An Air Niugini jet lands in the water, short of the runway. On Friday, September 28, 2018 passengers aboard a commercial airliner got an unexpected exit from their airplane after their flight landed in the water. They were ferried to land courtesy of local fisherman in the harbor. It was not your typical landing!
Air Niugini is the national airline of Papua New Guinea (http://airniugini.com.pg/) . Papua New Guinea is located just north of Australia.
On Friday afternoon, the Air Niugini Boeing 737 was descending to land on Weno Island, part of the Micronesian Islands. This is an island chain located north of Papua New Guinea and east of the Philippines. The airport is located on the northern part of the island. Like many runways in the Pacific (e.g. Honolulu International) the runway was is surrounded on three sides by water. The landing strip itself is not long, for commercial jet standards, at 6,013 feet.
As the 737 descended on that Friday afternoon, heavy rains began and visibility dropped. Visibility is generally measured by the distance a pilot can see out the front of the aircraft. Generally an aircraft requires at least one half mile visibility before a pilot will attempt a landing. With modern approach equipment, some airlines will land with even less visibility.
Visibility can be reduced by cloud cover or fog. These are the two most common reducers. However heavy rain or snow can also reduce visibility. Drivers experience this phenomenon when driving in a heavy downpour.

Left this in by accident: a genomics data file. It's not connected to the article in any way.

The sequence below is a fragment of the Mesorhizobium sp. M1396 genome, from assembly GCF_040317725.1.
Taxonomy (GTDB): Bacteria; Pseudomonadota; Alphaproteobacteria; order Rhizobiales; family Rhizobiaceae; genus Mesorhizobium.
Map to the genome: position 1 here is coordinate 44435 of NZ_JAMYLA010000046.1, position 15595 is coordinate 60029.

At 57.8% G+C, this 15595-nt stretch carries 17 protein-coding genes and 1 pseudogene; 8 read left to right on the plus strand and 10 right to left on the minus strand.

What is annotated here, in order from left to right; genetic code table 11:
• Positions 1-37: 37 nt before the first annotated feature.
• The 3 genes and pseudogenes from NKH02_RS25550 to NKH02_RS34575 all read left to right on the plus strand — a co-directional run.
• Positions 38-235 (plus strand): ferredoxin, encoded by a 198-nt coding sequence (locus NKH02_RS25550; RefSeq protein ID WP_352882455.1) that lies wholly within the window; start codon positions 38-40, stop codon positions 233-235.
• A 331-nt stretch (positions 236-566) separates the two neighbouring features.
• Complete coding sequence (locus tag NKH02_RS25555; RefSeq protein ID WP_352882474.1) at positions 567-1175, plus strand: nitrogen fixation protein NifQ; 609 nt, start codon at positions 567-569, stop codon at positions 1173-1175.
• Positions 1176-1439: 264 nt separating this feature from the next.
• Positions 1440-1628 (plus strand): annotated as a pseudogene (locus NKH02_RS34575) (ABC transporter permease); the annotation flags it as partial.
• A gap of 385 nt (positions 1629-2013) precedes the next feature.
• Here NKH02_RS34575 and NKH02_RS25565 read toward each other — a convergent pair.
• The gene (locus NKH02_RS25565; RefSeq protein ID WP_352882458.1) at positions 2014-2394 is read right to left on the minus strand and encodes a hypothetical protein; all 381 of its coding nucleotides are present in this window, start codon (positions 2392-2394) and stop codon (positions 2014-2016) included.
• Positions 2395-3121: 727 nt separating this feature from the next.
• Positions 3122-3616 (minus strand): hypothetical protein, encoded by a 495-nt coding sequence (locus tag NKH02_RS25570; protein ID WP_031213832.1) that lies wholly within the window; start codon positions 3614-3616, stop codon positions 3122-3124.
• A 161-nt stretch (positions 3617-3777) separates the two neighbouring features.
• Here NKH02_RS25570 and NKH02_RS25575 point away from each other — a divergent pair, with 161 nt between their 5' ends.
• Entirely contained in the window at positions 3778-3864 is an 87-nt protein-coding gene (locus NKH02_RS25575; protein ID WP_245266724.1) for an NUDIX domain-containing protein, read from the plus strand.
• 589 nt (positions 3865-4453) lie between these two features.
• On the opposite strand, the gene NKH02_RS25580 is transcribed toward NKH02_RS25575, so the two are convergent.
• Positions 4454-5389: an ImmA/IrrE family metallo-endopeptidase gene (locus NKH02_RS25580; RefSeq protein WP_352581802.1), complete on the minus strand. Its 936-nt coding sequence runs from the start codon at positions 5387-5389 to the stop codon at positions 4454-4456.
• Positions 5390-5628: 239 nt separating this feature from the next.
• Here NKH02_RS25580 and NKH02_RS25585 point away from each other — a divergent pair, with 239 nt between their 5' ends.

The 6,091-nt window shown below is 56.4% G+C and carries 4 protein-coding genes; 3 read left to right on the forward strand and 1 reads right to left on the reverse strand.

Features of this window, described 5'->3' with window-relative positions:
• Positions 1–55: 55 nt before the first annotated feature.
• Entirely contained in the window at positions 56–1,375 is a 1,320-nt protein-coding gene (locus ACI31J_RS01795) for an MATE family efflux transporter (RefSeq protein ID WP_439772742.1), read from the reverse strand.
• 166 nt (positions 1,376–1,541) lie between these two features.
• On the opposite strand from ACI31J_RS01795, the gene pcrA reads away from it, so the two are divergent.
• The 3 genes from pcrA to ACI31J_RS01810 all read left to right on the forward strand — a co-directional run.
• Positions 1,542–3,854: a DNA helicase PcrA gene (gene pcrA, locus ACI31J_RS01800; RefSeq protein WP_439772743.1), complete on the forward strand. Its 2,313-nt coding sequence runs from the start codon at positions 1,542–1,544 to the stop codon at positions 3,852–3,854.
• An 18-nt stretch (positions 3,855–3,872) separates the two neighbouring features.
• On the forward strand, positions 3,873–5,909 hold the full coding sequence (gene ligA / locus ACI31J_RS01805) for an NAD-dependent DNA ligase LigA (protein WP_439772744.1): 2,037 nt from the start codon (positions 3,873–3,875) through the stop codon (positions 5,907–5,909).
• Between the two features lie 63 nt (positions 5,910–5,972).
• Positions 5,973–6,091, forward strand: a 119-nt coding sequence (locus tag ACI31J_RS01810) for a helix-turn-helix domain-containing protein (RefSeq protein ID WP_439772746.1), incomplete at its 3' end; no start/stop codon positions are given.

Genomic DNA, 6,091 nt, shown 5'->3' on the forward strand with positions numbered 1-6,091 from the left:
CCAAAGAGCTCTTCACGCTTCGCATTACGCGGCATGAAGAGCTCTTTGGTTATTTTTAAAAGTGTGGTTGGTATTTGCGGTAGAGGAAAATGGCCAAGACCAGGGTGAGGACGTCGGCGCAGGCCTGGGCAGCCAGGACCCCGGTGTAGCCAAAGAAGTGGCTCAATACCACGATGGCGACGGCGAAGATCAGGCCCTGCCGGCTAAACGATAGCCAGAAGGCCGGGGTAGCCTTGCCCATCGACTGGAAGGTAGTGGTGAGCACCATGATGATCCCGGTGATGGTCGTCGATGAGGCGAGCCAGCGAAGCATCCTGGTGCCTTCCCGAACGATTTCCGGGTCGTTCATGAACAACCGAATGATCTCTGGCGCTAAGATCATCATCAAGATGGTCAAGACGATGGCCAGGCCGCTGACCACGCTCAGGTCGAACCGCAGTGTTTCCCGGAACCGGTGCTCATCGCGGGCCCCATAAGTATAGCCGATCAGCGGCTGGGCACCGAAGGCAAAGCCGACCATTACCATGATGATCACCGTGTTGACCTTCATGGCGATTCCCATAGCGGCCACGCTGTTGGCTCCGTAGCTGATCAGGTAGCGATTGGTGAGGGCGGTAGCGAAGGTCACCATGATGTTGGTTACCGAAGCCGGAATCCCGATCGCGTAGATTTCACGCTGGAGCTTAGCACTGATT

For some reason the Air Niugini flight landed about a quarter mile short of the runway in a small harbor. One passenger reported that he felt it was just a hard landing, but looked over to see water out of the window. Passengers made for the exits and small fishing boats came scooting across the water to ferry passengers. It was reminiscence of a scene from World War II when small boats began to ferry trapped British soldiers from Dunkirk in France, back across the British Channel to Merry Old England.
How Could This Happen?
How can a modern airliner miss the runway and land in the water? Here is my explanation, or better put, hypothesis. This does not seem like the situation Captain Sullenberger faced on US Airways Flight 1549 when he landed an Airbus A320 in the Hudson River back on 2009. Sully’s aircraft had encountered a massive bird strike and total loss of engine power. His best alternative was to land the aircraft safely on the Hudson. In the case of Air Niugini, all engines seemed to be operating normally.
Pilots are cleared for one of two types of approach and landings at airports. There is the visual approach and the instrument approach. When visibility allows (generally clear of clouds and 3 miles of visibility), pilots are cleared for a visual approach and they fly by eyesight out the window to the runway. When visibility is decreased pilots can use their instruments to fly an instrument approach to the runway.
Pilots prefer the visual approach as it is often more expeditious and requires less of the crew. One of the keys to any approach (visual or instrument) is to keep the airplane on what is called glideslope. Think of the glideslope as a very mildly sloped ski hill. The plane will descend slowly (usually about 3 degrees) toward the touchdown point.
Stay on Glideslope
Pilots are drilled to stay on glideslope. However in bad weather and/or reduced visibility, there is a temptation for a pilot to “duck under”. This is where a pilot drops below the glideslope in hopes of visually picking up the runway. It often occurs in low cloud cover when a pilot feels that if he just drops down a little bit, the runway will become visible. The danger, as likely illustrated by Air Niugini, is that “ducking under” can cause a plane to either hit an obstacle (e.g. an antenna) or land short of the runway (in this case the water).
For pictures and video of the incident see: https://www.cnn.com/2018/09/28/asia/air-niugini-micronesia-intl/index.html